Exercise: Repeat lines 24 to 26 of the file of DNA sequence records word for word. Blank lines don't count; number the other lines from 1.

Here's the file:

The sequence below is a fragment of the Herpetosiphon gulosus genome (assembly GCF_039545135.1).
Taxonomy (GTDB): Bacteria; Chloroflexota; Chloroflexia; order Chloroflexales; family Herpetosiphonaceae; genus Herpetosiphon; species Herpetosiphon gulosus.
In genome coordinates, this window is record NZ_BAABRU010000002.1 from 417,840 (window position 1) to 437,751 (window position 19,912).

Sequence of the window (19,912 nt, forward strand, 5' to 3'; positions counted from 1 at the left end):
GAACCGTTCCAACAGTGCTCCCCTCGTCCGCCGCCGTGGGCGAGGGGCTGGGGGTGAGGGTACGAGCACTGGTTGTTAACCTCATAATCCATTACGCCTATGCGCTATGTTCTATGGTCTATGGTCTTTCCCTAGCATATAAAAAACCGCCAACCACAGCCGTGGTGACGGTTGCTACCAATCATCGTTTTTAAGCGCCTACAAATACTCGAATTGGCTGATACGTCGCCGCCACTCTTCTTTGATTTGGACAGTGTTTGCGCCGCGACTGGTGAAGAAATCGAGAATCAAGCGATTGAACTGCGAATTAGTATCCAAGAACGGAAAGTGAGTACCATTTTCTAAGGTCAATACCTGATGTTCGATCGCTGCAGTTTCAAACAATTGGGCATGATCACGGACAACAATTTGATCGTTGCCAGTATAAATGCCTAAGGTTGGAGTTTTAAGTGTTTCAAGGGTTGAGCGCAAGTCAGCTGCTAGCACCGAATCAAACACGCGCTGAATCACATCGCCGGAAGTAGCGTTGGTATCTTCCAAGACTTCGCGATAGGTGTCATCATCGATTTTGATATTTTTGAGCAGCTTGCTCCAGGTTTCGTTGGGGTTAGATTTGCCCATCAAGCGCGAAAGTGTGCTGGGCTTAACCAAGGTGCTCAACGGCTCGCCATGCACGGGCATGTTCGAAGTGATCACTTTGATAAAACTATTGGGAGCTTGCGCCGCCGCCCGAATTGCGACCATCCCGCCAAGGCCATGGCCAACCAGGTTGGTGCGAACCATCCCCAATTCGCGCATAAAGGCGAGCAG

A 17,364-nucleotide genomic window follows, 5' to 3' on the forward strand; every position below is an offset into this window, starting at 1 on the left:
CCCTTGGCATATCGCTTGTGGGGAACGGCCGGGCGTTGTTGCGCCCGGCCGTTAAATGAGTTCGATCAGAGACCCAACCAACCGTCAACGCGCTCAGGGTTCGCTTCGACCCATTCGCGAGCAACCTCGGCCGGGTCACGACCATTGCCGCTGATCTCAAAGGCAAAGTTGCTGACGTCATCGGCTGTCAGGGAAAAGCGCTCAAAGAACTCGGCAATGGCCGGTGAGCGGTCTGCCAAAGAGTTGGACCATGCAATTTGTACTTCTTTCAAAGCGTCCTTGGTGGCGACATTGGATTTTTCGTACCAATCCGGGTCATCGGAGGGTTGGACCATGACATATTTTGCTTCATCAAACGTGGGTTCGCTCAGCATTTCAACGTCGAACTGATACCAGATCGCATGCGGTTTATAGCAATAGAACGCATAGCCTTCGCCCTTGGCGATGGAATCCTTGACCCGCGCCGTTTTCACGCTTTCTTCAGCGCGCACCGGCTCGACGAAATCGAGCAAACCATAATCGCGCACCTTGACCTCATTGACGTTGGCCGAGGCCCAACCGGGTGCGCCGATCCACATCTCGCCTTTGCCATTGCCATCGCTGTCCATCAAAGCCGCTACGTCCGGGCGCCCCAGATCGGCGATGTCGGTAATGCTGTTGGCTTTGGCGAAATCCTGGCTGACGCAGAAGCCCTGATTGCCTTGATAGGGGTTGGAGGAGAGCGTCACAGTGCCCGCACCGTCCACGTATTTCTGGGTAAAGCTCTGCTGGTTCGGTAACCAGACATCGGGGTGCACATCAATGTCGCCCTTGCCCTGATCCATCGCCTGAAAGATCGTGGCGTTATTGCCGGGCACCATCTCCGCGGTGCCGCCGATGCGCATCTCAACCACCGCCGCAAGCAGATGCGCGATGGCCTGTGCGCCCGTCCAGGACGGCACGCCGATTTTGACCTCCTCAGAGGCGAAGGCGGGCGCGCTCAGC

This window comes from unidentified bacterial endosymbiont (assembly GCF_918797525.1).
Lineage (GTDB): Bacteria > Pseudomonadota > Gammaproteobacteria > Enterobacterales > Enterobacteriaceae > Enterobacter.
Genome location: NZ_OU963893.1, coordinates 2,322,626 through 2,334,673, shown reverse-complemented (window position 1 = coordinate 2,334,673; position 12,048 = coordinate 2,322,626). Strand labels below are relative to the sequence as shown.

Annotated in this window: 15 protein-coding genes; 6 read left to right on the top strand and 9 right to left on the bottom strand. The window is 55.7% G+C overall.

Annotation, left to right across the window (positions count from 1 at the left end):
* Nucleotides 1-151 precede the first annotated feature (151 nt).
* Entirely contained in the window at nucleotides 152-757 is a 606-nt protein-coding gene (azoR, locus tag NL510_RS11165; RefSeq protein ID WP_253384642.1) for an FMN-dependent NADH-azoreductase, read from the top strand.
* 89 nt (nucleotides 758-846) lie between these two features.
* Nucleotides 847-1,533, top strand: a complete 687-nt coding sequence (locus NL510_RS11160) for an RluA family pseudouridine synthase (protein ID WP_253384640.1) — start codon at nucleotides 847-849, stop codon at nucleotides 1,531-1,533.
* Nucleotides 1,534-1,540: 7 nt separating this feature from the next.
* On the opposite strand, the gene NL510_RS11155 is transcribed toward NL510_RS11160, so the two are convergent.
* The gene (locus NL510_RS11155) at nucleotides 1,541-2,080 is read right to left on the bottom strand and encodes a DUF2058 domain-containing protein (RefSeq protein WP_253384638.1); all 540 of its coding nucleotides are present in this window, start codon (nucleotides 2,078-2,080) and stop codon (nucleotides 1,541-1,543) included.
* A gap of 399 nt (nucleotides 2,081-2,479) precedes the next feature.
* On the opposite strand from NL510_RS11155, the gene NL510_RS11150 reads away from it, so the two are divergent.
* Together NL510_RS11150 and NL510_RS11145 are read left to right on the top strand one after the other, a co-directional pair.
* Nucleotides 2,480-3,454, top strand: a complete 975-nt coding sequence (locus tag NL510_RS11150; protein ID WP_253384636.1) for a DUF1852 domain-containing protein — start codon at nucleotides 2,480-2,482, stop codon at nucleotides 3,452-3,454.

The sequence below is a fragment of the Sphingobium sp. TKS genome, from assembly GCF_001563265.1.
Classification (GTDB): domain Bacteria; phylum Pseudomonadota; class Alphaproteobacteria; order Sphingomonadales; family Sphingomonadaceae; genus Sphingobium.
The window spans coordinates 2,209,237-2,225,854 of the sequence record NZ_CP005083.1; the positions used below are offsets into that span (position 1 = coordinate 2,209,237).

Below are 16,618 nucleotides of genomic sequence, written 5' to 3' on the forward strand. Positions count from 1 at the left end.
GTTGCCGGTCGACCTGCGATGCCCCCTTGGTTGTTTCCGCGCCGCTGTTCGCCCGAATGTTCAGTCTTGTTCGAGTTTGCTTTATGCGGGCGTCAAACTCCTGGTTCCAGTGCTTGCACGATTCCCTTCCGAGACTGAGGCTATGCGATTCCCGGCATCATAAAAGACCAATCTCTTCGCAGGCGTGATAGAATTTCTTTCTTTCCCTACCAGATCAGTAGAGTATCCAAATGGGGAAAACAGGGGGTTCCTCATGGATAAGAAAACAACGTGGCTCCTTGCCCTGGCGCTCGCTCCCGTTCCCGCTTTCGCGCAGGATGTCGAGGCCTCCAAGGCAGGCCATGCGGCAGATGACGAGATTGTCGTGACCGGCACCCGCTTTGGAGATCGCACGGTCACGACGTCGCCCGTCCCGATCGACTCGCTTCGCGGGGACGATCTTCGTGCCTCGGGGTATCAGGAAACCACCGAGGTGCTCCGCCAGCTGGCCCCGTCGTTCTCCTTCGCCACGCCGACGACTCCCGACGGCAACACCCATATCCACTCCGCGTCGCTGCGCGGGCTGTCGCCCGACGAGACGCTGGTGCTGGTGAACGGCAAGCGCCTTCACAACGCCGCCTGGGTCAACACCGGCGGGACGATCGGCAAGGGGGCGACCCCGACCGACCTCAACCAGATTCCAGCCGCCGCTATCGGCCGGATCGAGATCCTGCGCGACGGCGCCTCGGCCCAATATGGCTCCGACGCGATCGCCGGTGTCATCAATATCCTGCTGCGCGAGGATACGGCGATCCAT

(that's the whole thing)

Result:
The sequence below is a fragment of the Sphingobium sp. TKS genome, from assembly GCF_001563265.1.
Classification (GTDB): domain Bacteria; phylum Pseudomonadota; class Alphaproteobacteria; order Sphingomonadales; family Sphingomonadaceae; genus Sphingobium.
The window spans coordinates 2,209,237-2,225,854 of the sequence record NZ_CP005083.1; the positions used below are offsets into that span (position 1 = coordinate 2,209,237).